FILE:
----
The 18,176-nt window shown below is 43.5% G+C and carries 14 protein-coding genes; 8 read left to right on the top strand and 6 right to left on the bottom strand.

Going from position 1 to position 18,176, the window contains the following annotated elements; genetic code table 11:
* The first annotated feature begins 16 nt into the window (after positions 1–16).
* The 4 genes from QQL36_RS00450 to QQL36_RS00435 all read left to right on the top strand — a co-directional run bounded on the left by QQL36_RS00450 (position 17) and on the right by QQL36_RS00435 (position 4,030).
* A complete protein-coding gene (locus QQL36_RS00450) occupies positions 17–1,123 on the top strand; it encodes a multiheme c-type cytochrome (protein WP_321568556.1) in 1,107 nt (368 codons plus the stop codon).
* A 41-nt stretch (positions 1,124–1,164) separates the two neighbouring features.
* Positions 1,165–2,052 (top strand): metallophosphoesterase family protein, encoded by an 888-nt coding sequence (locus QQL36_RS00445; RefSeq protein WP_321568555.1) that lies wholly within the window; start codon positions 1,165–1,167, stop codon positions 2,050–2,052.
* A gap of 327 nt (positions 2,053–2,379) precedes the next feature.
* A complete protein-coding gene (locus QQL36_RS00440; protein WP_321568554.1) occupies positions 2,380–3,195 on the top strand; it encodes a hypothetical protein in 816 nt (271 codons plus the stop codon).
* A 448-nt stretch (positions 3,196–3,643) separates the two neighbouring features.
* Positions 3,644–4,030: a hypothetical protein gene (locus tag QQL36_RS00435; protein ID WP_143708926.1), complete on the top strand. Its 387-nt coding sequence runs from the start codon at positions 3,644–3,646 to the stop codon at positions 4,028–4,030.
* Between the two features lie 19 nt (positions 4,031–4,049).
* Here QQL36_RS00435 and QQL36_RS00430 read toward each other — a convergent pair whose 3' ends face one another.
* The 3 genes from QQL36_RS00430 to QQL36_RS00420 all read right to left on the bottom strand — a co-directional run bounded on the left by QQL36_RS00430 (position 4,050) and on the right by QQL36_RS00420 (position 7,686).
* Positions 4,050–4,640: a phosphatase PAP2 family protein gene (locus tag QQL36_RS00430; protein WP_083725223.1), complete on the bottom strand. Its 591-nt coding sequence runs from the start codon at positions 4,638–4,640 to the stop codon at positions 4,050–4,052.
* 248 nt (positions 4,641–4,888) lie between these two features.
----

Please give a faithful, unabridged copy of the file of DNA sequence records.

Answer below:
The 18,176-nt window shown below is 43.5% G+C and carries 14 protein-coding genes; 8 read left to right on the top strand and 6 right to left on the bottom strand.

Going from position 1 to position 18,176, the window contains the following annotated elements; genetic code table 11:
* The first annotated feature begins 16 nt into the window (after positions 1–16).
* The 4 genes from QQL36_RS00450 to QQL36_RS00435 all read left to right on the top strand — a co-directional run bounded on the left by QQL36_RS00450 (position 17) and on the right by QQL36_RS00435 (position 4,030).
* A complete protein-coding gene (locus QQL36_RS00450) occupies positions 17–1,123 on the top strand; it encodes a multiheme c-type cytochrome (protein WP_321568556.1) in 1,107 nt (368 codons plus the stop codon).
* A 41-nt stretch (positions 1,124–1,164) separates the two neighbouring features.
* Positions 1,165–2,052 (top strand): metallophosphoesterase family protein, encoded by an 888-nt coding sequence (locus QQL36_RS00445; RefSeq protein WP_321568555.1) that lies wholly within the window; start codon positions 1,165–1,167, stop codon positions 2,050–2,052.
* A gap of 327 nt (positions 2,053–2,379) precedes the next feature.
* A complete protein-coding gene (locus QQL36_RS00440; protein WP_321568554.1) occupies positions 2,380–3,195 on the top strand; it encodes a hypothetical protein in 816 nt (271 codons plus the stop codon).
* A 448-nt stretch (positions 3,196–3,643) separates the two neighbouring features.
* Positions 3,644–4,030: a hypothetical protein gene (locus tag QQL36_RS00435; protein ID WP_143708926.1), complete on the top strand. Its 387-nt coding sequence runs from the start codon at positions 3,644–3,646 to the stop codon at positions 4,028–4,030.
* Between the two features lie 19 nt (positions 4,031–4,049).
* Here QQL36_RS00435 and QQL36_RS00430 read toward each other — a convergent pair whose 3' ends face one another.
* The 3 genes from QQL36_RS00430 to QQL36_RS00420 all read right to left on the bottom strand — a co-directional run bounded on the left by QQL36_RS00430 (position 4,050) and on the right by QQL36_RS00420 (position 7,686).
* Positions 4,050–4,640: a phosphatase PAP2 family protein gene (locus tag QQL36_RS00430; protein WP_083725223.1), complete on the bottom strand. Its 591-nt coding sequence runs from the start codon at positions 4,638–4,640 to the stop codon at positions 4,050–4,052.
* 248 nt (positions 4,641–4,888) lie between these two features.